Adele Kudish

Picture of Adele Kudish


Associate Professor
English

EMAIL: akudish@bmcc.cuny.edu

Office: N-751N

Office Hours: Please email me at akudish@bmcc.cuny.edu for an appointment

Phone: +1 (212) 220-8000;ext=5224

Adele Kudish is currently an Associate Professor of English, and has been teaching at BMCC since 2012. She teaches developmental writing and college composition, as well as writing-intensive literature courses (World Lit I and II, Introduction to Literary Studies, and a Special Topics course on Literature and Fashion).

Expertise

Professor Kudish holds a Ph.D. in Comparative Literature from the CUNY Graduate Center. Her current research interests include the European proto-psychological novel (English, French, Spanish, and Italian), particularly psychological love stories, as well as fashion theory and early 20th century novels by women.

Degrees

  • Ph.D., CUNY Graduate Center, Comparative Literature, 2012
  • M.A., CUNY Graduate Center, Comparative Literature, 2006
  • B.A., New York University, Comparative Literature, 2003

Courses Taught

Research and Projects

 

  • The European Roman d’analyse: Unconsummated Love Stories from Boccaccio to Stendhal This book (Bloomsbury Academic, 2020) represents an important contribution to the history of the novel by defining and delineating for the first time a sub-genre that I call “analytical fiction.” Analytical novels (a translation of the French term in my book’s title) investigate the epistemology of troubled and failed love and deny the legitimacy of introspection. My book examines a selection of eight European texts written between 1343 and 1827 that illustrate a deeply pessimistic philosophy that questions the validity of every kind of communicative sign.
  • Danae’s Daughters: Women and Money in Early 20th Century Fiction The ways in which women spend money has been fictionalized and satirized in a large body of literature, mostly written by men, including Gustave Flaubert, Émile Zola, Theodore Dreiser, and F. Scott Fitzgerald, and many more. However, little has been written about the ways in which women themselves write about money. Danae’s Daughters: Women and Money in Early 20th Century Fiction will examine the relationships between women’s labor, capitalism, and dress in French, English, and American short stories and novels.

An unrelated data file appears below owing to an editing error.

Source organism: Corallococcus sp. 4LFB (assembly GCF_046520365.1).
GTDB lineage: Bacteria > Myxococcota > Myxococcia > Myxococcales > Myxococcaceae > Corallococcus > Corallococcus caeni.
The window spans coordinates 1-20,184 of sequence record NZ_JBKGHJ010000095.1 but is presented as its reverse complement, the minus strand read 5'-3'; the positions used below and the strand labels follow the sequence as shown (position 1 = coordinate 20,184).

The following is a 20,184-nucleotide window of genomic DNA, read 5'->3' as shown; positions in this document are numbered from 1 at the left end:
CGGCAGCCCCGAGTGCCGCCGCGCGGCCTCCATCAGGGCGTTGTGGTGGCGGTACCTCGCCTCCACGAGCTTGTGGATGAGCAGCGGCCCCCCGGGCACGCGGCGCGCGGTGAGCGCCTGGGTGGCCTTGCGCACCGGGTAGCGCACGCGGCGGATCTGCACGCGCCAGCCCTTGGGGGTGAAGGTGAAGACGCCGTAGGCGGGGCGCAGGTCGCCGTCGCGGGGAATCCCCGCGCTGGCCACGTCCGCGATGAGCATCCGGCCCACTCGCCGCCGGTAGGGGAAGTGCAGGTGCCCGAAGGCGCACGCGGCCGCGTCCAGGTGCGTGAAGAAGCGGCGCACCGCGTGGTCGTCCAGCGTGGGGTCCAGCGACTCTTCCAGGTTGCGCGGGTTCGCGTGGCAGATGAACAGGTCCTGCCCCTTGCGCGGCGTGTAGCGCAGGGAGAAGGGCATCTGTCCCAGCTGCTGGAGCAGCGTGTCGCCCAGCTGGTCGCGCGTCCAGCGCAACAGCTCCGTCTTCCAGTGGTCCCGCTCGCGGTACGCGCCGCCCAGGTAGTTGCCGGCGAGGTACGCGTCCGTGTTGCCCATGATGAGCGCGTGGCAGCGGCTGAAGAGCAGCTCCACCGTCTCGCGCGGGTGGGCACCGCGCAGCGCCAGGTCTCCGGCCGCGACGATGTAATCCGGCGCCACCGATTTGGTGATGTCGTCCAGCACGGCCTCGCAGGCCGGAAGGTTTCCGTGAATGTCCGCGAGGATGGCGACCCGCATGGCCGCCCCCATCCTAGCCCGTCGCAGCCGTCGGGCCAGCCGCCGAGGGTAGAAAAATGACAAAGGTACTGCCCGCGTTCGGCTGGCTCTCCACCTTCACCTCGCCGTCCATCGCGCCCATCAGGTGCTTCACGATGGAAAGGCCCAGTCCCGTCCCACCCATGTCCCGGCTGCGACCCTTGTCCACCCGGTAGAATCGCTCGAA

Publications

  • “’Selling Themselves Piecemeal’: The Economics of Beauty and Power in The Ladies’ Paradise and The House of Mirth.” In The Routledge Companion to Fashion Studies. Eds. Veronica Manlow, Eugenia Paulicelli, and Elizabeth Wissinger. London and New York: Routledge (forthcoming).
  • The European Roman d’Analyse: Unconsummated Love Stories from Boccaccio to Stendhal. London and New York: Bloomsbury Academic, 2020.
  • “’[La] plus jolie [de] toutes celles qui avaient jamais été écrites’: Madame de Thémines’s Letter as Proto-Psychological Fiction in La Princesse de Clèves.” The French Review 91.3 (2018), 56-69.
  • “’Lost in a Sort of Wilderness’: The Epistemology of Love in Sir Charles Grandison.” Studies in Philology 114:2 (2017), 426-445.
  • “John Lyly’s Anatomy of Wit as an Example of Early Modern Psychological Fiction.” Cerae: An Australasian Journal of Medieval and Early Modern Studies Issue 3, 2016, 18 pages.
  • “’Emotions so Compounded of Pleasure and Pain’: Affective Contradiction in Austen’s Persuasion.The Explicator 74:2 (2016), 120-124.
  • “European Literature,” entry in The Greenwood Encyclopedia of Love, Courtship, & Sexuality Through History, Vol. 3, The Early Modern Period. Eds. Victoria L. Mondelli and Cherrie A. Gottsleben, Westport, CT: Greenwood Press, 2008.

Honors, Awards and Affiliations

Awards

  • BMCC Faculty Development Grant, 2020-2021 (course release in Spring 2021)
  • Fellowship Leave (Sabbatical), full year 2019-2020
  • Faculty Fellowship Publication Program, 2017-2018 (course release in Spring 2018)
  • PSC-CUNY Grant A, Cycle 47 (2016-17) (summer salary)
  • PSC-CUNY Grant A, Cycle 48 (2017-2018) (research travel)
  • Sponsored Dissertation Fellowship, Graduate Center of CUNY (2011–2012)
  • Renaissance Studies Travel and Research Grant, Graduate Center of CUNY (2011-2012)
  • CUNY Writing Fellowship (2009-2011)

Professional Memberships

  • Modern Language Association
  • American Comparative Literature Association
  • Northeast MLA
  • The International Society for the Study of Narrative
  • American Association of Teachers of French

Additional Information